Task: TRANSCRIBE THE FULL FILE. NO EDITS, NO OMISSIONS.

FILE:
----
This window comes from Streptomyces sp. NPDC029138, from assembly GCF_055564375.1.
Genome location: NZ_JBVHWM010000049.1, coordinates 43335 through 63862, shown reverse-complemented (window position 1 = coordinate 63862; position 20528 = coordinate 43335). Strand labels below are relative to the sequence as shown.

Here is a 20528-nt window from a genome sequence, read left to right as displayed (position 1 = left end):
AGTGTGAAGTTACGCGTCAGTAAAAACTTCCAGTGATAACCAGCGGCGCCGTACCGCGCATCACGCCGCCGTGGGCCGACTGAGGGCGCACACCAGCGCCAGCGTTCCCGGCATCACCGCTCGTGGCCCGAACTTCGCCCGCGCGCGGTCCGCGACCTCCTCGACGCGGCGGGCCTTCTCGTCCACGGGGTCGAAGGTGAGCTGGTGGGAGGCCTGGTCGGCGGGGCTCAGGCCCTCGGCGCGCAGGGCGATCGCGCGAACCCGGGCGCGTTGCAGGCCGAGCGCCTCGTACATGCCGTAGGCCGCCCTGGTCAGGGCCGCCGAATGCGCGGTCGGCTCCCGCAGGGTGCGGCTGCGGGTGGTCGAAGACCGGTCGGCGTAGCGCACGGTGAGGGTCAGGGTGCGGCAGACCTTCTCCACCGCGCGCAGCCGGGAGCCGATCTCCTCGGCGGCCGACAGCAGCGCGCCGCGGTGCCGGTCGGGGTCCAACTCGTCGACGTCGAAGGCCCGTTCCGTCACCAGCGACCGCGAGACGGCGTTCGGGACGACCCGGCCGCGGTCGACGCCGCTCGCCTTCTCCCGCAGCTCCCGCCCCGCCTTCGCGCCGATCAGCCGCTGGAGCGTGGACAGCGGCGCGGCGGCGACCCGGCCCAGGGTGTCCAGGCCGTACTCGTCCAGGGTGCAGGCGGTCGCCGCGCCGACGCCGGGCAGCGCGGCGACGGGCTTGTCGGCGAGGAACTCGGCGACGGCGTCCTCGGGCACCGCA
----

This window comes from Streptomyces sp. NPDC029138, from assembly GCF_055564375.1.
Genome location: NZ_JBVHWM010000049.1, coordinates 43335 through 63862, shown reverse-complemented (window position 1 = coordinate 63862; position 20528 = coordinate 43335). Strand labels below are relative to the sequence as shown.

Here is a 20528-nt window from a genome sequence, read left to right as displayed (position 1 = left end):
AGTGTGAAGTTACGCGTCAGTAAAAACTTCCAGTGATAACCAGCGGCGCCGTACCGCGCATCACGCCGCCGTGGGCCGACTGAGGGCGCACACCAGCGCCAGCGTTCCCGGCATCACCGCTCGTGGCCCGAACTTCGCCCGCGCGCGGTCCGCGACCTCCTCGACGCGGCGGGCCTTCTCGTCCACGGGGTCGAAGGTGAGCTGGTGGGAGGCCTGGTCGGCGGGGCTCAGGCCCTCGGCGCGCAGGGCGATCGCGCGAACCCGGGCGCGTTGCAGGCCGAGCGCCTCGTACATGCCGTAGGCCGCCCTGGTCAGGGCCGCCGAATGCGCGGTCGGCTCCCGCAGGGTGCGGCTGCGGGTGGTCGAAGACCGGTCGGCGTAGCGCACGGTGAGGGTCAGGGTGCGGCAGACCTTCTCCACCGCGCGCAGCCGGGAGCCGATCTCCTCGGCGGCCGACAGCAGCGCGCCGCGGTGCCGGTCGGGGTCCAACTCGTCGACGTCGAAGGCCCGTTCCGTCACCAGCGACCGCGAGACGGCGTTCGGGACGACCCGGCCGCGGTCGACGCCGCTCGCCTTCTCCCGCAGCTCCCGCCCCGCCTTCGCGCCGATCAGCCGCTGGAGCGTGGACAGCGGCGCGGCGGCGACCCGGCCCAGGGTGTCCAGGCCGTACTCGTCCAGGGTGCAGGCGGTCGCCGCGCCGACGCCGGGCAGCGCGGCGACGGGCTTGTCGGCGAGGAACTCGGCGACGGCGTCCTCGGGCACCGCA